That link may not be working. So here is the article, which was from my college news paper in 2011.
Students might wonder why college, and SAC in particular, is hard. This might sound trite, but I think the faculty at SAC want students to achieve success in life and that means that classes have to be hard if you are going to learn and understand the concepts which provide a foundation for that success.
I think my own experience as a community college student over 30 years ago helps me understand this. My teachers took their subjects seriously and maintained high academic standards. They got me excited because of the expertise they brought to their teaching. Now that I have been a teacher for over 20 years, I can see how important that was.
After finishing my A.S. degree at Moraine Valley Community College (MVCC) in Palos Hills, Ill., I transferred to and graduated from the University of Chicago with a degree in economics. But it was my community college teachers prepared me to handle the rigors of the U. of C.
Later, I got a Ph. D. in economics from Washington State University. But I've accomplished some other things I never could have dreamed of when I began taking classes at MVCC and I think my teachers there paved the way for me.
In 2005, I had a letter to the editor published in The Wall Street Journal (I have now had five published there, three in The New York Times and three op-eds in the Express-News). This one was several paragraphs long, nearly as long as some of their op-ed pieces. It was the first letter in the letters section that day, and I got the top headline. It dealt with NAFTA and trade agreements.
As nice as that was, I got a big shock a few days later when I got a letter in the mail, on official stationery, from Richard Fisher, the president of the Federal Reserve Bank of Dallas. He complimented me on my letter and said it was superb. I had never even met him or ever tried to contact him before.
Wow. I graduated from high school with a 2.7 GPA, and when I started at MVCC, I had no idea what I would do with my life. If you had told me then that someday I would have a letter in the WSJ and get that kind of compliment, I doubt I would have believed you.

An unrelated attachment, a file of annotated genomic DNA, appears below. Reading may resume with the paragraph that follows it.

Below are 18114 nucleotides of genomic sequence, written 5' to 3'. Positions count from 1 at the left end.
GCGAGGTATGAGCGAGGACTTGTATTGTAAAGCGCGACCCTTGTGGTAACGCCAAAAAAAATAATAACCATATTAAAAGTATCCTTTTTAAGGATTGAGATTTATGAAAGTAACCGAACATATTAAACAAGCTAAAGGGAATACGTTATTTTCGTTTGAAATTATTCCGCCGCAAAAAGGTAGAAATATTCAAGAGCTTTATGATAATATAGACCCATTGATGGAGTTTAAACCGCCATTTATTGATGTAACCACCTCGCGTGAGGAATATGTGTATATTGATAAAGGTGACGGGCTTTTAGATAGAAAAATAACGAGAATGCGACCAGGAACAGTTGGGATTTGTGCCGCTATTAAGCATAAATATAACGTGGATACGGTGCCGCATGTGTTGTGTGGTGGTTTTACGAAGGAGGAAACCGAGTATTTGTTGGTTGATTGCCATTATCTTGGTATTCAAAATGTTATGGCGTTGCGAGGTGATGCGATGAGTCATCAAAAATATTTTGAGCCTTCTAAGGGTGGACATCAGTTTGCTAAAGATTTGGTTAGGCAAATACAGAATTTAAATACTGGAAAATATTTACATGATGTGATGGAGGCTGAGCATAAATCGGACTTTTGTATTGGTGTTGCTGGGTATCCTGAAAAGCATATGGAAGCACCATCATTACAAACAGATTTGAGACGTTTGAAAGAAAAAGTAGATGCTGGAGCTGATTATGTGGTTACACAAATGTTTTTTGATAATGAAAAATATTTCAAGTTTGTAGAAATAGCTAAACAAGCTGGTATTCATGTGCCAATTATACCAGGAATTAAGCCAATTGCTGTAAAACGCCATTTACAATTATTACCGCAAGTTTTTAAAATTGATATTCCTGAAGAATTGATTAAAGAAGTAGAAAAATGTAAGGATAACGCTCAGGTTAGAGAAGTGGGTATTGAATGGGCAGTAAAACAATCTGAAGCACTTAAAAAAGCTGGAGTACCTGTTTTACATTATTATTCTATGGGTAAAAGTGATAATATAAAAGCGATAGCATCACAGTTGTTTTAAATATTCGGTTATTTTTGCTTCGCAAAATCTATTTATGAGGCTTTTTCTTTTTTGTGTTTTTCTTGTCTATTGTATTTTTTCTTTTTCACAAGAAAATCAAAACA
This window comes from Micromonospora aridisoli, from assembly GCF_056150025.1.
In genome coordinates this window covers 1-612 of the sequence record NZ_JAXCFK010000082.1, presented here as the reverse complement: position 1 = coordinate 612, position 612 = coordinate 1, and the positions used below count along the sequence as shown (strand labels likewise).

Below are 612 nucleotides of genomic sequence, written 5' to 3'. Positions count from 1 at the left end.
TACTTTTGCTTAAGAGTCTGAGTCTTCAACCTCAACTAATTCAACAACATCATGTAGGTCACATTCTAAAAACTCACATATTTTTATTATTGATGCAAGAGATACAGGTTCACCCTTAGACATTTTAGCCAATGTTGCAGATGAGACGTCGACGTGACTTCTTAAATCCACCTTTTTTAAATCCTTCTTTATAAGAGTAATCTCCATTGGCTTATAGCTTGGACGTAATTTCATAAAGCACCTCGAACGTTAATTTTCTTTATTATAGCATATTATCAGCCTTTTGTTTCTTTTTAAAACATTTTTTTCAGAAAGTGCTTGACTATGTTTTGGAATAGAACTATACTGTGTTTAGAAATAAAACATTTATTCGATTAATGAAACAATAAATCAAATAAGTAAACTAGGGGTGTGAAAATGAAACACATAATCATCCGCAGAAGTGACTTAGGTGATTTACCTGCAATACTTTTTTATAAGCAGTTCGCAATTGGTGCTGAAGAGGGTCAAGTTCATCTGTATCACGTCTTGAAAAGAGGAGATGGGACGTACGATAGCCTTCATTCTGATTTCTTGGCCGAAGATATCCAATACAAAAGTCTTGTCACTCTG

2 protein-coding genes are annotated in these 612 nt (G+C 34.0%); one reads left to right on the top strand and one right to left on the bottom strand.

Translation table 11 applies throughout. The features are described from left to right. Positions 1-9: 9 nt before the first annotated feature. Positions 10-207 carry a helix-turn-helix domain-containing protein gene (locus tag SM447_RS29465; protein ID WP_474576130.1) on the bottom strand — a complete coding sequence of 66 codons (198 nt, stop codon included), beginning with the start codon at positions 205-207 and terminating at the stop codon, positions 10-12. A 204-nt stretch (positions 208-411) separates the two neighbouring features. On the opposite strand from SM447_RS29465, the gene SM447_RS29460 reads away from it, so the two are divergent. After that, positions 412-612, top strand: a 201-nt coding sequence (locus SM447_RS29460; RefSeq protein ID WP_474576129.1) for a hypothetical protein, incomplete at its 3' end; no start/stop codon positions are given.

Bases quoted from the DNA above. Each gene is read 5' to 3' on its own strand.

Then an adjunct professor at the business school at the University of Chicago contacted me a few years ago and wanted to know if it was OK for her to assign a paper I wrote on entrepreneurs for a class she was teaching on innovation. (Of course, I said yes).
That professor was Nancy Tennant Snyder. She has a Ph. D. from George Washington University and is a vice president at Whirlpool. Business Week magazine has called her one of the leading innovators in the world. She also cited two of my papers in one of her books.
Then I got an email from John Joseph, a professor at the University of Edinburgh. He is an expert on language and politics. He wanted to know if he could include an essay I wrote in a four-volume work he was planning. I again said yes and it was published last year (and it is called Language and Politics).
It is a collection of essays. Mine is titled "The Intersection of Economic Signals and Mythic Symbols." Other contributors include Jeremy Bentham and George Orwell. When I was a community college student, I never imagined being included along with the likes of those great thinkers.
The co-authors of the book The Economics of Public Issues have thanked me in each of the last three editions for my helpful suggestions. Almost all of the people they thank are from big universities. One of the co-authors of this book, Douglass North, is a Nobel Prize winner. Never imagined someone like that would value my input when I started out as a community college student.
Getting such recognition in cases like this gives me a sense of achievement. I know I have made a scholarly contribution to the world. And I want all SAC students to have a chance for this same kind of success (as an academic or any in line of work). I think all SAC faculty do. That is why school is hard, and that is why I'm thankful that my community college teachers were experts who maintained high academic standards.